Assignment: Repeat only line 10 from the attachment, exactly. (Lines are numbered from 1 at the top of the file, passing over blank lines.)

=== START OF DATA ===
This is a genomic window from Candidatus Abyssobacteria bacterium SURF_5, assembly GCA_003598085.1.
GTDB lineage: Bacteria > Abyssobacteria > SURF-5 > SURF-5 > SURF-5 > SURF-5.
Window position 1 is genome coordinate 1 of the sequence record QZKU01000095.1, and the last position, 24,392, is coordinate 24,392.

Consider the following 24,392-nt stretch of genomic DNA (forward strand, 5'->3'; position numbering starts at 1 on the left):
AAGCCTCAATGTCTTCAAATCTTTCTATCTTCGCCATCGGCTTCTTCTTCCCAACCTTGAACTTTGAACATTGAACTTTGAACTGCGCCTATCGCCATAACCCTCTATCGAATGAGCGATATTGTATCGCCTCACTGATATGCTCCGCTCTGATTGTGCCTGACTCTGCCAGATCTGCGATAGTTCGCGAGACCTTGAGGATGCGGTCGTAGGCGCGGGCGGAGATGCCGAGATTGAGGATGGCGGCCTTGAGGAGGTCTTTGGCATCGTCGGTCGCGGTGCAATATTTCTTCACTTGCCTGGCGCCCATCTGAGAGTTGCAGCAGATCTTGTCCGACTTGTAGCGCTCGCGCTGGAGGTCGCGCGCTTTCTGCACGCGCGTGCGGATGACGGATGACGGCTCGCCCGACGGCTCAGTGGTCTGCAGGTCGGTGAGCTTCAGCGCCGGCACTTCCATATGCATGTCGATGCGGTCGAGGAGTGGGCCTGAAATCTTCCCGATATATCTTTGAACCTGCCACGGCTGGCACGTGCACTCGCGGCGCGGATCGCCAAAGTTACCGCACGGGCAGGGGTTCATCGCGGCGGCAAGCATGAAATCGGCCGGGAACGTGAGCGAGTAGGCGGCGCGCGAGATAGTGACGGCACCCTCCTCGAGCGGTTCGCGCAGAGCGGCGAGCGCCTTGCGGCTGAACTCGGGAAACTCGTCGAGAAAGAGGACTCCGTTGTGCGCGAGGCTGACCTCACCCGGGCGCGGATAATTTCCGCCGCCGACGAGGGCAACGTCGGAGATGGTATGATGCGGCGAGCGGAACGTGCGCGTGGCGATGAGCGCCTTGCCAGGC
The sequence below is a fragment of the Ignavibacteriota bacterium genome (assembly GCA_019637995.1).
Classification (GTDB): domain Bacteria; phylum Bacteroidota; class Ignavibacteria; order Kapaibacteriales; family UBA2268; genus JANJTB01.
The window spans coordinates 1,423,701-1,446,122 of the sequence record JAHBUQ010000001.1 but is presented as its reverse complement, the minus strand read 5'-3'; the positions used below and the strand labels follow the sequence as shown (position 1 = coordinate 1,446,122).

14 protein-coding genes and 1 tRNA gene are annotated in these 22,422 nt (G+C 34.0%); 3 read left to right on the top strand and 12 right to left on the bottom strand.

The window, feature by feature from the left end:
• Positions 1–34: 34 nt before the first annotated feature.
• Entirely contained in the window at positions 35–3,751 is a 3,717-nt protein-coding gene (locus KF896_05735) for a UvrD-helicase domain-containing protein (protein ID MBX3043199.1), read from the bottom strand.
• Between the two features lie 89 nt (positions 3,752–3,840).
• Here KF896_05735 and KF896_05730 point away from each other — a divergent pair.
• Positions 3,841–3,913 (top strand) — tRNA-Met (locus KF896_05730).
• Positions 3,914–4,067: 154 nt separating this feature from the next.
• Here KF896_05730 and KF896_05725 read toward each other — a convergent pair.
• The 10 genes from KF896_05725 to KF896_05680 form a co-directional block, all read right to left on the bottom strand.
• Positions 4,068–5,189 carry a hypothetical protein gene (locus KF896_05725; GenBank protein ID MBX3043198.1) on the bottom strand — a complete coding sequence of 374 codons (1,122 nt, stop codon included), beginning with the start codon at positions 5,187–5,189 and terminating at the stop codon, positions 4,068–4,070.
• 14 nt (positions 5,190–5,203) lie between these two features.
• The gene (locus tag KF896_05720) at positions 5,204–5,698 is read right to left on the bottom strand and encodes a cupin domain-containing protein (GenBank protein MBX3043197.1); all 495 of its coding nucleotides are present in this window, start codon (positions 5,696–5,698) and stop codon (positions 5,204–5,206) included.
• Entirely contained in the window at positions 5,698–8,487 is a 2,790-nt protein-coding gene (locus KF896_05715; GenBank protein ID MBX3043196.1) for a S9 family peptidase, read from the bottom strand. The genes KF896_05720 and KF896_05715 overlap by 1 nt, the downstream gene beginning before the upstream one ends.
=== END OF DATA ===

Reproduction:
The window, feature by feature from the left end: